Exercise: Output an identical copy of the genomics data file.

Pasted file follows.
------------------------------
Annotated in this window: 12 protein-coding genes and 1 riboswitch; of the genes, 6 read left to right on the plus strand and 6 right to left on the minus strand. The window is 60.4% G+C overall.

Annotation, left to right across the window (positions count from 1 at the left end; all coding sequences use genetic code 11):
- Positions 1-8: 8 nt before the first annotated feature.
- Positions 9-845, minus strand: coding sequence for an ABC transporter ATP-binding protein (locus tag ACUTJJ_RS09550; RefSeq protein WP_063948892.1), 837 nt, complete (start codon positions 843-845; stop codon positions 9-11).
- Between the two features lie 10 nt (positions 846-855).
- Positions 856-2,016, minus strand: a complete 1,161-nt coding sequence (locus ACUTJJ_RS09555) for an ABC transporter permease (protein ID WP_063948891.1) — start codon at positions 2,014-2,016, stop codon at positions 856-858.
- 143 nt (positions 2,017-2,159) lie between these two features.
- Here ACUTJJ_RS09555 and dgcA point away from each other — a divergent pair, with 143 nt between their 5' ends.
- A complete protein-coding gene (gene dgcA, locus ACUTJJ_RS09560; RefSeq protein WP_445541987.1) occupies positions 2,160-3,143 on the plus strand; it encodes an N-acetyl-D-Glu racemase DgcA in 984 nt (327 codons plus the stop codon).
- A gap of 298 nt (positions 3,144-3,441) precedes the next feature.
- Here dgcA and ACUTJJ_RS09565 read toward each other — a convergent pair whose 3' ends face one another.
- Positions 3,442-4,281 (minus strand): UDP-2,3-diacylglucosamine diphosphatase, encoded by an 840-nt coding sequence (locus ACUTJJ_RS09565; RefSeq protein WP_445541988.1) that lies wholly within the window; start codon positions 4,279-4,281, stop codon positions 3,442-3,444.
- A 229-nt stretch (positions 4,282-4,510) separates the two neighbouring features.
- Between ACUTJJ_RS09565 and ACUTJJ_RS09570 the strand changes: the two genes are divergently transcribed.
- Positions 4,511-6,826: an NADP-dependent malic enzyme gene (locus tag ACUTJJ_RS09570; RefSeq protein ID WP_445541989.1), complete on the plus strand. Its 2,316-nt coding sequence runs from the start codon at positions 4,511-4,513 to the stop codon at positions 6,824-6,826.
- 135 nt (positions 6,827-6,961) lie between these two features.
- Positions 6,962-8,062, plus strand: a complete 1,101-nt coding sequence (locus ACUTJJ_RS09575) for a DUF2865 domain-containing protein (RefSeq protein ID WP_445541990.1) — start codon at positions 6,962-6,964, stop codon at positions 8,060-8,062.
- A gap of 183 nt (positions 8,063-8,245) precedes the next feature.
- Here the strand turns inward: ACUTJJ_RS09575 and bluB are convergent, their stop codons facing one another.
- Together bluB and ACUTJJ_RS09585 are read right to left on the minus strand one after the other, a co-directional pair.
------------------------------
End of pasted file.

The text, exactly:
Annotated in this window: 12 protein-coding genes and 1 riboswitch; of the genes, 6 read left to right on the plus strand and 6 right to left on the minus strand. The window is 60.4% G+C overall.

Annotation, left to right across the window (positions count from 1 at the left end; all coding sequences use genetic code 11):
- Positions 1-8: 8 nt before the first annotated feature.
- Positions 9-845, minus strand: coding sequence for an ABC transporter ATP-binding protein (locus tag ACUTJJ_RS09550; RefSeq protein WP_063948892.1), 837 nt, complete (start codon positions 843-845; stop codon positions 9-11).
- Between the two features lie 10 nt (positions 846-855).
- Positions 856-2,016, minus strand: a complete 1,161-nt coding sequence (locus ACUTJJ_RS09555) for an ABC transporter permease (protein ID WP_063948891.1) — start codon at positions 2,014-2,016, stop codon at positions 856-858.
- 143 nt (positions 2,017-2,159) lie between these two features.
- Here ACUTJJ_RS09555 and dgcA point away from each other — a divergent pair, with 143 nt between their 5' ends.
- A complete protein-coding gene (gene dgcA, locus ACUTJJ_RS09560; RefSeq protein WP_445541987.1) occupies positions 2,160-3,143 on the plus strand; it encodes an N-acetyl-D-Glu racemase DgcA in 984 nt (327 codons plus the stop codon).
- A gap of 298 nt (positions 3,144-3,441) precedes the next feature.
- Here dgcA and ACUTJJ_RS09565 read toward each other — a convergent pair whose 3' ends face one another.
- Positions 3,442-4,281 (minus strand): UDP-2,3-diacylglucosamine diphosphatase, encoded by an 840-nt coding sequence (locus ACUTJJ_RS09565; RefSeq protein WP_445541988.1) that lies wholly within the window; start codon positions 4,279-4,281, stop codon positions 3,442-3,444.
- A 229-nt stretch (positions 4,282-4,510) separates the two neighbouring features.
- Between ACUTJJ_RS09565 and ACUTJJ_RS09570 the strand changes: the two genes are divergently transcribed.
- Positions 4,511-6,826: an NADP-dependent malic enzyme gene (locus tag ACUTJJ_RS09570; RefSeq protein ID WP_445541989.1), complete on the plus strand. Its 2,316-nt coding sequence runs from the start codon at positions 4,511-4,513 to the stop codon at positions 6,824-6,826.
- 135 nt (positions 6,827-6,961) lie between these two features.
- Positions 6,962-8,062, plus strand: a complete 1,101-nt coding sequence (locus ACUTJJ_RS09575) for a DUF2865 domain-containing protein (RefSeq protein ID WP_445541990.1) — start codon at positions 6,962-6,964, stop codon at positions 8,060-8,062.
- A gap of 183 nt (positions 8,063-8,245) precedes the next feature.
- Here the strand turns inward: ACUTJJ_RS09575 and bluB are convergent, their stop codons facing one another.
- Together bluB and ACUTJJ_RS09585 are read right to left on the minus strand one after the other, a co-directional pair.